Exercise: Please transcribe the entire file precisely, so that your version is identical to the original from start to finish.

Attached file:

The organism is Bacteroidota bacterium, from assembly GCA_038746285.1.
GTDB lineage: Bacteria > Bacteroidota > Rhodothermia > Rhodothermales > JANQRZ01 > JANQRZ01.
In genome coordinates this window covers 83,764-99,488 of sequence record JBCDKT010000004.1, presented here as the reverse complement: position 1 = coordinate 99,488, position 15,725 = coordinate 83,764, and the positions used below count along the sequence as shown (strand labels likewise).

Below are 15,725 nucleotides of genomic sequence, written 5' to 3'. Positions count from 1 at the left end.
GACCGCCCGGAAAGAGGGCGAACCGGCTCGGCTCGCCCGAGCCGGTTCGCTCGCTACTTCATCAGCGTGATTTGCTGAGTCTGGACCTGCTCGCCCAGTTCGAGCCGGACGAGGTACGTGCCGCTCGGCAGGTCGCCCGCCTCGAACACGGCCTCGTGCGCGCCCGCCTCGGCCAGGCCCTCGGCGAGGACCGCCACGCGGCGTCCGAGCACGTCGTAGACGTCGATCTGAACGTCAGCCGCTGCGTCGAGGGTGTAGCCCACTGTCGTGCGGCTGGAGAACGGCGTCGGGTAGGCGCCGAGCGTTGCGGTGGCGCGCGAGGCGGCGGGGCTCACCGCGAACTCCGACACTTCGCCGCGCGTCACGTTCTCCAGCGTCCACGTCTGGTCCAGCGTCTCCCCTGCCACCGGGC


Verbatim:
The organism is Bacteroidota bacterium, from assembly GCA_038746285.1.
GTDB lineage: Bacteria > Bacteroidota > Rhodothermia > Rhodothermales > JANQRZ01 > JANQRZ01.
In genome coordinates this window covers 83,764-99,488 of sequence record JBCDKT010000004.1, presented here as the reverse complement: position 1 = coordinate 99,488, position 15,725 = coordinate 83,764, and the positions used below count along the sequence as shown (strand labels likewise).

Below are 15,725 nucleotides of genomic sequence, written 5' to 3'. Positions count from 1 at the left end.
GACCGCCCGGAAAGAGGGCGAACCGGCTCGGCTCGCCCGAGCCGGTTCGCTCGCTACTTCATCAGCGTGATTTGCTGAGTCTGGACCTGCTCGCCCAGTTCGAGCCGGACGAGGTACGTGCCGCTCGGCAGGTCGCCCGCCTCGAACACGGCCTCGTGCGCGCCCGCCTCGGCCAGGCCCTCGGCGAGGACCGCCACGCGGCGTCCGAGCACGTCGTAGACGTCGATCTGAACGTCAGCCGCTGCGTCGAGGGTGTAGCCCACTGTCGTGCGGCTGGAGAACGGCGTCGGGTAGGCGCCGAGCGTTGCGGTGGCGCGCGAGGCGGCGGGGCTCACCGCGAACTCCGACACTTCGCCGCGCGTCACGTTCTCCAGCGTCCACGTCTGGTCCAGCGTCTCCCCTGCCACCGGGC